RUSUDAN TSANAVA                                                                                                                                                              # 18




According to the earliest and universal beliefs, a human body (microcosm) is analogous with the world (macrocosm)1 and has energy nexuses or chakras – spiral-shaped funnels acting as channels for energy/ power. Each of the 10 chakras (the number varies in different traditions) corresponds to and is protected by a certain sacred creature – an animal, a bird or an insect. Chakra, as well as its patron creature, has its own symbolic sign. Theses signs gave the start to the development of sign systems. It should be stressed that a sign is not a symbol; it is part of a symbol, while the latter is a set of sign systems united by energy capable of endowing with a special meaning.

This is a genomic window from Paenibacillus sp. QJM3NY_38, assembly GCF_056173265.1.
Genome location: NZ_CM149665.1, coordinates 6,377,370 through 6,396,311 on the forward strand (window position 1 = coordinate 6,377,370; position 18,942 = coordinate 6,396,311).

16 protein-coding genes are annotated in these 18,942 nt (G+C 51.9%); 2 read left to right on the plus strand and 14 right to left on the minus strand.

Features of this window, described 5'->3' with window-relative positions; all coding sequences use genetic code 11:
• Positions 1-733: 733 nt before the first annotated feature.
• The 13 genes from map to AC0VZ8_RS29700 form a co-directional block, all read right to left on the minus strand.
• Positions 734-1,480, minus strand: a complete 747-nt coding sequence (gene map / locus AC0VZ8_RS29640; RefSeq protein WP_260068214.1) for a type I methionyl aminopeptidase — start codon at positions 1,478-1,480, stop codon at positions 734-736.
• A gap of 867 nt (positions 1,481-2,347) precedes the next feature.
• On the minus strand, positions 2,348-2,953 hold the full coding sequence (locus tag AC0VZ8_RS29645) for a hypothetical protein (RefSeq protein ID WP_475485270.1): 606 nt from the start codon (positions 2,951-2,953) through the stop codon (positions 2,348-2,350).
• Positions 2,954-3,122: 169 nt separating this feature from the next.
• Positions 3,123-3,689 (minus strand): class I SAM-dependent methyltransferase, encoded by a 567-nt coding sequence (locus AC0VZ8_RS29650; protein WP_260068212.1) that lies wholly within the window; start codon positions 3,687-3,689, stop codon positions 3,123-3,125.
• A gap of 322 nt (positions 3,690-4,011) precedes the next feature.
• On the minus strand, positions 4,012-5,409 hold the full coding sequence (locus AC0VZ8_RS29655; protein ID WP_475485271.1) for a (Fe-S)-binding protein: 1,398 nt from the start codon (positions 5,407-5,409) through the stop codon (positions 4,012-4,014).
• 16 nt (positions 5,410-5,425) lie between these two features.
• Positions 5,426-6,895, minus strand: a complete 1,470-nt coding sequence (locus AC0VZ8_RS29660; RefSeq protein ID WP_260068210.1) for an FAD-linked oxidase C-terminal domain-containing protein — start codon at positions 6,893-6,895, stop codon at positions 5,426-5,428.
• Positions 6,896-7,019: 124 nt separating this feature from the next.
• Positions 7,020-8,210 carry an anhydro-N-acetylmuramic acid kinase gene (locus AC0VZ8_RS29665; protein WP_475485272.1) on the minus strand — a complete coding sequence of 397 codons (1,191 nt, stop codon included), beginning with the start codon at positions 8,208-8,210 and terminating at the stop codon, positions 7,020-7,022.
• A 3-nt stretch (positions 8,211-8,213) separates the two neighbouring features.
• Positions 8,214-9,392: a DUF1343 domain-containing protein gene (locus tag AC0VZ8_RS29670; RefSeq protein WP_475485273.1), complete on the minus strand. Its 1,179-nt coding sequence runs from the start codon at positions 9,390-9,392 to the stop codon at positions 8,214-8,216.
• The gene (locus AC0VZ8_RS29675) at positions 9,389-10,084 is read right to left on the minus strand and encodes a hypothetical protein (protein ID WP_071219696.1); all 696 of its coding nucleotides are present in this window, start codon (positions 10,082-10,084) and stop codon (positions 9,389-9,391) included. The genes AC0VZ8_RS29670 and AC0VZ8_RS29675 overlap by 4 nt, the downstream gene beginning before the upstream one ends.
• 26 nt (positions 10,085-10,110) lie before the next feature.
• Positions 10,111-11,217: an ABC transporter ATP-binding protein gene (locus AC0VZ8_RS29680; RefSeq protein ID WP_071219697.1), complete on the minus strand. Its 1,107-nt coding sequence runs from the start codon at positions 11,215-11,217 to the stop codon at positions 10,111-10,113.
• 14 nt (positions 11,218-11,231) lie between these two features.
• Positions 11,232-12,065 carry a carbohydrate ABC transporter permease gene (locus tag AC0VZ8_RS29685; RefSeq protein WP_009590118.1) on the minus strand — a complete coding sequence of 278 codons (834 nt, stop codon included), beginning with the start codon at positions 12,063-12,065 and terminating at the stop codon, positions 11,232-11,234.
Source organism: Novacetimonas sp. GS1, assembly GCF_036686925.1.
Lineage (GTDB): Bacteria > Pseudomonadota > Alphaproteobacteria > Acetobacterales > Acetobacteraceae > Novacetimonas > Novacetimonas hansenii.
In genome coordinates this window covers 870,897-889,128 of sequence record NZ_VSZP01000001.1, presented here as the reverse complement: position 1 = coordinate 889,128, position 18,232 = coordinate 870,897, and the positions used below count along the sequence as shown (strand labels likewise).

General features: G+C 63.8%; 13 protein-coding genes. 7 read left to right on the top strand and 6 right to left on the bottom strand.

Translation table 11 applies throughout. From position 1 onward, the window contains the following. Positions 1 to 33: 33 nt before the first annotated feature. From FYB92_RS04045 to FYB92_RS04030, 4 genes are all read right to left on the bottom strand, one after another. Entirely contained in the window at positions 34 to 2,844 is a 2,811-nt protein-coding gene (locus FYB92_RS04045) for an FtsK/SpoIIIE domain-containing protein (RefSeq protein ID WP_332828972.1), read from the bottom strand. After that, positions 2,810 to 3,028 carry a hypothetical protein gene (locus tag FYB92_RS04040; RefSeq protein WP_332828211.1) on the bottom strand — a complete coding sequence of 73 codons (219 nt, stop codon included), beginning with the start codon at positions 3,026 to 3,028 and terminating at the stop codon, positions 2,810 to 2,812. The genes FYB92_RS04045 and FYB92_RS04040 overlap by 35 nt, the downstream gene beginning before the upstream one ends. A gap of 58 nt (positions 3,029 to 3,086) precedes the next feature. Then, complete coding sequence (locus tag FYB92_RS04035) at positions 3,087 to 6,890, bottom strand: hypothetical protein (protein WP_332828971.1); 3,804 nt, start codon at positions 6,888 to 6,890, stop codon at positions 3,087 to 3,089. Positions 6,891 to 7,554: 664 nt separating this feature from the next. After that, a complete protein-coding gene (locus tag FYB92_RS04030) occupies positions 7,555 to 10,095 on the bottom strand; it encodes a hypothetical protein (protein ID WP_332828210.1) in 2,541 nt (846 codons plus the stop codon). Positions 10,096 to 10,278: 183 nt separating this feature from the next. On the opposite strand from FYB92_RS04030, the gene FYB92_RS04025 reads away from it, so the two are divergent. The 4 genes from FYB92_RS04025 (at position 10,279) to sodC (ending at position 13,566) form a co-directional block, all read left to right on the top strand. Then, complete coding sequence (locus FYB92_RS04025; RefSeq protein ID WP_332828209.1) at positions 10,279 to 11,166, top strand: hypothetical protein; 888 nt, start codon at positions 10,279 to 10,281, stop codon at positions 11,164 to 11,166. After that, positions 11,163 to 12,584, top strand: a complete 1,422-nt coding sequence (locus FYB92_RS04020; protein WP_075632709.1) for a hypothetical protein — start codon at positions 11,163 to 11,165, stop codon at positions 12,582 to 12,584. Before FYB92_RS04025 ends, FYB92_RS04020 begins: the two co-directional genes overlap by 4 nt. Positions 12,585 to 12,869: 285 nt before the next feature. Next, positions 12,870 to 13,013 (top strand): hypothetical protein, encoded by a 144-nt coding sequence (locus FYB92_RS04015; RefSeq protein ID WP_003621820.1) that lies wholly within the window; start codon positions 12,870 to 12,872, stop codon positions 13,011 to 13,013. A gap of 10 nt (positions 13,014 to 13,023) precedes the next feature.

Specific rituals are performed to open chakras. If all the nexuses are open, a human becomes permeable, achieves communion with all the worlds, resembles the cosmic tree and acquires the qualities of a leader. The chakra between the ‘solar plexus’ and the plexuses in the chest is related to the symbol of bull. It is ‘responsible’ for energy accumulation, freedom to be oneself, development, and search. The linguistic analysis of the common Indo-European root for bull/ cow revealed that it did not have the category of gender. The Greek bou`~ bw``~ (gen. bo(F)ov~) denotes both a cow and a bull. Semantic delimitation took place later, in certain Indo-European dialects.2